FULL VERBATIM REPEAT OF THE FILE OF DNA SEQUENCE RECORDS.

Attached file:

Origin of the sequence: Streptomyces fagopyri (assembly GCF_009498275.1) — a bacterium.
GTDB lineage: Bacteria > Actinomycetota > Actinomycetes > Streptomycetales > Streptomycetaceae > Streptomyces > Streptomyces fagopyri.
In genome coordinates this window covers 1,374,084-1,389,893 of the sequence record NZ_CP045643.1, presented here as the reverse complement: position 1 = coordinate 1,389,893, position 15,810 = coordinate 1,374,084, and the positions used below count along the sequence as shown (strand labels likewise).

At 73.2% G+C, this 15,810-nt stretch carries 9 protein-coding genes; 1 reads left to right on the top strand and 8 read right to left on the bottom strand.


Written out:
Origin of the sequence: Streptomyces fagopyri (assembly GCF_009498275.1) — a bacterium.
GTDB lineage: Bacteria > Actinomycetota > Actinomycetes > Streptomycetales > Streptomycetaceae > Streptomyces > Streptomyces fagopyri.
In genome coordinates this window covers 1,374,084-1,389,893 of the sequence record NZ_CP045643.1, presented here as the reverse complement: position 1 = coordinate 1,389,893, position 15,810 = coordinate 1,374,084, and the positions used below count along the sequence as shown (strand labels likewise).

At 73.2% G+C, this 15,810-nt stretch carries 9 protein-coding genes; 1 reads left to right on the top strand and 8 read right to left on the bottom strand.